This study aimed to determine estimates of production efficiency among primiparous suckler cows of diverse genetic merit (GM) for the national Irish maternal index. Data from 82 heifers of diverse GM across two different replacement strategies (suckler (S) or dairy (D) sourced) were available. Milk yield, grass dry matter intake, cow BW and body condition score (BCS) were recorded. The maternal index had no significant effect on any parameters investigated, whereas S cows were 86 kg heavier in BW, had a 0.33 greater BCS and 0.6 UFL greater NEM requirement compared with D beef crossbred (F1) cows. The F1 produced 2.2 kg/day more milk and had greater lactation energy requirements (0.8 UFL) than S. The F1 produced 0.48 kg milk per 100 kg BW and 0.15 kg more milk per unit intake. An interaction between GM and cow origin (CO) showed that F1 low merit cows consumed an additional 1 kg DM than F1 high, and that S high merit cows produced 1.5 kg less milk than their S low counterparts resulting in a 0.5 UFL greater energy requirement for milk production for S low. The F1 high merit cows produced 0.12 kg more milk per unit intake than F1 low cows, whereas S low cows produced 0.12 kg less milk per unit intake than S high. The F1 low cows consumed 0.17 kg more DM per unit BW than F1 high. Thus, genetic selection for maternal traits has not resulted in differences in production efficiency traits, however CO differences were observed.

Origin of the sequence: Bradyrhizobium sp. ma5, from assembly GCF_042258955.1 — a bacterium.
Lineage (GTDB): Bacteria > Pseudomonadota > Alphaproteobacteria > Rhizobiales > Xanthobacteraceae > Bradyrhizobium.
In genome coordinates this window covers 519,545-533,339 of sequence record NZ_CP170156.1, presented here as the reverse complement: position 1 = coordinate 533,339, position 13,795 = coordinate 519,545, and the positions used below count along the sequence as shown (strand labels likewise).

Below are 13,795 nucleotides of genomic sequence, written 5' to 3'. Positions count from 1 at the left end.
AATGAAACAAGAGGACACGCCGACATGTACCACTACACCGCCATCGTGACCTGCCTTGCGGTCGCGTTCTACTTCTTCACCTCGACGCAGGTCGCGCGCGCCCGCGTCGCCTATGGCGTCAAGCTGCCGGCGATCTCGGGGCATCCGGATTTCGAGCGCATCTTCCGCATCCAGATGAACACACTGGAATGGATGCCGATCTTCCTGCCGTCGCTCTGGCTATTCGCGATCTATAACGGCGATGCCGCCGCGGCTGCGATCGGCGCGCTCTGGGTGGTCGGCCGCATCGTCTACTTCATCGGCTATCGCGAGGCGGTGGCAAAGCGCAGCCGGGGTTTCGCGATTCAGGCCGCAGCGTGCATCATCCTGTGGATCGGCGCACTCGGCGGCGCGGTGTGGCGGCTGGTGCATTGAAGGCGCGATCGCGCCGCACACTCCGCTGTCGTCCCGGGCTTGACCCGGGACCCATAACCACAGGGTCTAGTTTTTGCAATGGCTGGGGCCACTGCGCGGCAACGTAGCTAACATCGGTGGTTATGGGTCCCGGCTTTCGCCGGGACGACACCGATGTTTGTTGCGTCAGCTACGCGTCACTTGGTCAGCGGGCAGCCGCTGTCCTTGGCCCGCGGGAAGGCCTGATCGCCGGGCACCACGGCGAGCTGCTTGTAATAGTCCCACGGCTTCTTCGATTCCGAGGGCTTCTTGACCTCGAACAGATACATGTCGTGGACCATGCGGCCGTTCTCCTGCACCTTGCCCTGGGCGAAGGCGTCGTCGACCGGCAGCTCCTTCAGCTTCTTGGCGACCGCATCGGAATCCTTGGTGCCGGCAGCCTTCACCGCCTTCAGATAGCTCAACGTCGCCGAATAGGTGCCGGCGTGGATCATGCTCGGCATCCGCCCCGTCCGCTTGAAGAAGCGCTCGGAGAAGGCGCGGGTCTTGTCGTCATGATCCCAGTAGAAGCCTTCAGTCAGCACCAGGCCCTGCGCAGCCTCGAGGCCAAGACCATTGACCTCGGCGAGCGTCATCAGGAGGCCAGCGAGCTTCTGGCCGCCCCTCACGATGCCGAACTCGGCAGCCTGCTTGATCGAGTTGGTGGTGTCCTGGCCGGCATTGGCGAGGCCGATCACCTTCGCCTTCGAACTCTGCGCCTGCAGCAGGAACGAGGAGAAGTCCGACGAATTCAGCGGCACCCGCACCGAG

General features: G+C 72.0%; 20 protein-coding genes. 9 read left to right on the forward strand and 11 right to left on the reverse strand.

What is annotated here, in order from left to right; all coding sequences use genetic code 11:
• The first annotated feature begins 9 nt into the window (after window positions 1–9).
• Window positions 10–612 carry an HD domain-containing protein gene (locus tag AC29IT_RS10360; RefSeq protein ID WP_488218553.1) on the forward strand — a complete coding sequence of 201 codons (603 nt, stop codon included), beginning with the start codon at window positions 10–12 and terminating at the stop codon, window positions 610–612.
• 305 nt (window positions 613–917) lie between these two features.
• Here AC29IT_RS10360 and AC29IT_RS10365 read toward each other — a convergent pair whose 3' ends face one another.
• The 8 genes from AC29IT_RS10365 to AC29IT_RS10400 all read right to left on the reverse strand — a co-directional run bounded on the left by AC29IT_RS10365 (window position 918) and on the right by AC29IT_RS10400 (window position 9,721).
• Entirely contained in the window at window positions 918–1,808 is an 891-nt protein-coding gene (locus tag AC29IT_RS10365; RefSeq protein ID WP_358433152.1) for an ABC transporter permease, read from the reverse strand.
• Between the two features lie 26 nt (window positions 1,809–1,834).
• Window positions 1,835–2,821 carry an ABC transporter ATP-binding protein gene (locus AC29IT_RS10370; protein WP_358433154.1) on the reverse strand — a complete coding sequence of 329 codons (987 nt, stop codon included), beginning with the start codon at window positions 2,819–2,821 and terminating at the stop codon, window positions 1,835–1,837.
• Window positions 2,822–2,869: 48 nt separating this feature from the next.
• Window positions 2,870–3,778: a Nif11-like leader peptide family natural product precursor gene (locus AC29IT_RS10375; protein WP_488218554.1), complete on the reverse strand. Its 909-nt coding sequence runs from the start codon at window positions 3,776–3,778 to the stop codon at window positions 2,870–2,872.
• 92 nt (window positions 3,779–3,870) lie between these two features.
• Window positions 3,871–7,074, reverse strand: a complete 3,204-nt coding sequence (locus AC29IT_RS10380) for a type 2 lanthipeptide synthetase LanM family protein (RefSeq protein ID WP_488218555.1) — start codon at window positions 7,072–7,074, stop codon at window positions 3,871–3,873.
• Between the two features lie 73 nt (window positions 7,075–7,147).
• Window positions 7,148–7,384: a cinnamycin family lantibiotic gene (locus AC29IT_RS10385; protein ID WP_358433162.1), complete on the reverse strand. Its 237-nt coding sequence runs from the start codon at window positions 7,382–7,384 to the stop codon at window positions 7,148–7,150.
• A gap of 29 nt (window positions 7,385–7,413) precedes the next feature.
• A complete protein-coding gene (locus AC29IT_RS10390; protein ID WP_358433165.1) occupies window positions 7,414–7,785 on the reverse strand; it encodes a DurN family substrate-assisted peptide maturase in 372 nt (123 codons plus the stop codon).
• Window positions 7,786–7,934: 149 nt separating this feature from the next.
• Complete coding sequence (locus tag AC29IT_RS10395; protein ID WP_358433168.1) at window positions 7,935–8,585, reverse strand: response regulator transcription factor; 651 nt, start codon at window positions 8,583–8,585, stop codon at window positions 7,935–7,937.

The objective was to assess the effects of inclusion rate and chop length of lucerne silage, when fed in a total mixed ration (TMR), on milk yield, dry matter (DM) intake (DMI) and digestion in dairy cows. Diets were formulated to contain a 50 : 50 ratio of forage : concentrate (DM basis) and to be isonitrogenous (170 g/kg CP). The forage portion of the offered diets was comprised of maize and lucerne silage in proportions (DM basis) of either 25 : 75 (high Lucerne (HL)) or 75 : 25 (low lucerne (LL)). Lucerne was harvested and conserved as silage at either a long (L) or short (S) chop length. These variables were combined in a 2×2 factorial arrangement to give four treatments (HLL, HLS, LLL, LLS) which were fed in a Latin square design study to Holstein dairy cows in two separate experiments. In total, 16 and 8 multiparous, mid-lactation cows were used in experiments 1 and 2, respectively. To ensure sufficient silage for both experiments, different cuts of lucerne silage (taken from the same sward) were used for each experiment: first cut for experiment 1 (which was of poorer quality) and second cut for experiment 2. Dry matter intake, milk yield and milk composition where measured in both experiments, and total tract digestibility and nitrogen (N) balance were assessed using four cows in experiment 2. In experiment 1, cows fed LL had increased DMI (+3.2 kg/day), compared with those fed HL. In contrast, there was no difference in DMI due to lucerne silage inclusion rate in experiment 2. A reduction in milk yield was observed with the HL treatment in both experiment 1 and 2 (−3.0 and −2.9 kg/day, respectively). The HL diet had reduced digestibility of DM and organic matter (OM) (−3% and −4%, respectively), and also reduced the efficiency of intake N conversion into milk N (−4%). The S chop length increased total tract digestibility of DM and OM (both +4%), regardless of inclusion rate. Inclusion of lucerne silage at 25% of forage DM increased milk yield relative to 75% inclusion, but a S chop length partially mitigated adverse effects of HL on DMI and milk yield in experiment 1 and on DM digestibility in experiment 2.